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United States vs. New Zealand 2016 Olympics: Game time, TV schedule and live stream

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The USWNT starts their pursuit of a fifth gold medal today against a physical, determined New Zealand side

There have been five previous women’s soccer competitions in Olympic history, and the United States has won four gold medals. The one time they didn’t bring home the gold, in 2000, they still took the silver after taking the final against Norway to extra time. The USWNT has dominated women’s soccer internationally, but they’ve dominated at the Olympics. It’s no surprise, then, that the defending World Cup champions and defending gold medal winners will arrive for Rio 2016 as the prohibitive favorites to win yet another big tournament.

It doesn’t hurt that, as Kevin McCauley argues, they’re now a better team than they were at last summer’s World Cup. Let’s use Megan Rapinoe an an example. Last summer, if Rapinoe had been potentially unavailable until the knockout stages - as appears to be the case this time around - American fans would justifiably be bordering on panic. Let’s not forget how critical Rapinoe was in the World Cup opener, turning some hard work and some brilliance into two goals in what was otherwise an even game.

This time around? The questions have been far less about what the USWNT will do without Rapinoe, and far more about whether they should have brought another, fully fit player due to the compressed rosters required (for some reason) by the Olympics. The emergence of players like Crystal Dunn and Mallory Pugh, along with Tobin Heath fulfilling her potential at just the right time, have calmed fears about this team’s ability to create and convert scoring chances.

There are questions in the back, but we’re still talking about a team that has the world’s best center back, the world’s best goalkeeper, and the ability to move a player like Ali Krieger to the bench without raising a major fuss among the fanbase. While the USWNT may not be quite the brick wall they were in 2015, their attacking prowess and increased technical ability further forward will make them better at making games easy on their back four.

Still, the US is looking to make history. No defending World Cup champion has ever won the gold medal in the following year’s Olympics. They’ve come close: the US and Japan both took silver in those circumstances, while Norway and Germany (twice) ended up with bronze. Germany and France - who await in the USWNT’s second group game - are both capable of beating anyone on the planet, while the hosts Brazil have put real resources into their women’s program in an effort to stand atop the medal stand in the nation’s favorite sport.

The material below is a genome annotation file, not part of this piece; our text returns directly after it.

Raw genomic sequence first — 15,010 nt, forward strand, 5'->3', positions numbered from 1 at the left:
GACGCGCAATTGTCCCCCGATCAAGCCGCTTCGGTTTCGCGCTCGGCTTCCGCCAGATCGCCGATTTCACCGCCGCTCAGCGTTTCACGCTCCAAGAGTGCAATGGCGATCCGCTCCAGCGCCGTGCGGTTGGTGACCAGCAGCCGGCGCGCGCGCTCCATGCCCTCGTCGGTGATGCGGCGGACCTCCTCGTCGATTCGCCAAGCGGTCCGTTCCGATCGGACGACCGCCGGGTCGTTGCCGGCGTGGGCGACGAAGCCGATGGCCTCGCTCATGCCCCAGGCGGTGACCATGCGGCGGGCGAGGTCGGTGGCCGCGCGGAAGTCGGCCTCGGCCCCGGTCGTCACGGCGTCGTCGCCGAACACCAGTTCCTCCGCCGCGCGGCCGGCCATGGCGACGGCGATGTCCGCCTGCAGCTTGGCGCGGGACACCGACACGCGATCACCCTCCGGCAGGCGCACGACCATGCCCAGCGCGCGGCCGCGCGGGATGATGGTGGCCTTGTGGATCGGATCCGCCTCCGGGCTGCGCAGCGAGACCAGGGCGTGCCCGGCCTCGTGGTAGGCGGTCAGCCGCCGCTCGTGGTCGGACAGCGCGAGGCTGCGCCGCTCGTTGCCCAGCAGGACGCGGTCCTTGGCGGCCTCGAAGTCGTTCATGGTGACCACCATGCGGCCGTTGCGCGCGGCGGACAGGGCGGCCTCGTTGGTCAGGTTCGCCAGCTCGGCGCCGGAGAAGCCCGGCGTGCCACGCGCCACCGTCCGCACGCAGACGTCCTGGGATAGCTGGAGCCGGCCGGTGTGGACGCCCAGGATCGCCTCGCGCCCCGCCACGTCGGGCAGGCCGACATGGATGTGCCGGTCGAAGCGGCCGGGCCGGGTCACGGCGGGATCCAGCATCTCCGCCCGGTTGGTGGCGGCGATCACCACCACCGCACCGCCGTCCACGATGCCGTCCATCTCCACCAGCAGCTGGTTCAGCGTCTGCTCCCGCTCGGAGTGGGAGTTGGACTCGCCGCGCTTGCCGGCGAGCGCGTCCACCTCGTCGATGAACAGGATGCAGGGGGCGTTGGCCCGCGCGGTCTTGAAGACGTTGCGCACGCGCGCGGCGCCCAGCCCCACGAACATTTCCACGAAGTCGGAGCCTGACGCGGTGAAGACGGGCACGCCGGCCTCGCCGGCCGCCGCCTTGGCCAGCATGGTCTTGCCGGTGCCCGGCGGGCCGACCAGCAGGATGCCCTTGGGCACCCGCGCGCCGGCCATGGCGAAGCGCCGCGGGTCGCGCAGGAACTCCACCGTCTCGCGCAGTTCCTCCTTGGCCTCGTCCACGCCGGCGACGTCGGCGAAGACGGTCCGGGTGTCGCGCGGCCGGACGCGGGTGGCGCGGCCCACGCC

Before they get to that point, though, the USWNT will have to deal with New Zealand in Group G’s opening game. Few are giving the Ferns much of a chance of getting to the medal round, but they’ll still field a roster featuring numerous players currently suiting up for clubs in the NWSL as well as first division teams in Germany and Sweden. Forwards Amber Hearn, Sarah Gregorius, and Hannah Wilkinson all have over 20 international goals, and many of their players have NCAA experience. If New Zealand can keep this game physical and direct, they’ll give themselves a chance of pulling off a shocking result.

Location: Minerão (Belo Horizonte, Brazil)

Kickoff time: 6:00pm Eastern

Available TV: NBCSN (English), NBC Universo (Spanish)

Available streaming: NBCOlympics.com (English), NBC Sports Live Extra app (English)

Canada also kicks off today against Australia in what should be a very stiff challenge. With a Germany side expecting a medal and minnows Zimbabwe making up their group, this opener is pivotal for both the Canadians and the Matildas.

This being a site that favors the Washington Spirit, we would be remiss in not highlighting how vital three players from the local woso concern are for Canada. Diana Matheson is her nation’s top creative force, and her ability to link up with captain Christine Sinclair will be vital if they’re going to get a much-needed win. At the back, Spirit starter Stephanie Labbe is also first choice for Canada after Erin McLeod’s injury, while Shelina Zadorsky has been a starter this year for both club and country as well.

Location: Arena Corinthians (São Paulo, Brazil)

Kickoff time: 2:00pm Eastern

Available TV: NBCSN (English), NBC Universo (Spanish)

Available streaming: NBCOlympics.com (English), NBC Sports Live Extra app (English)

For listings in other countries and for the day’s other games, check out LiveSoccerTV.com.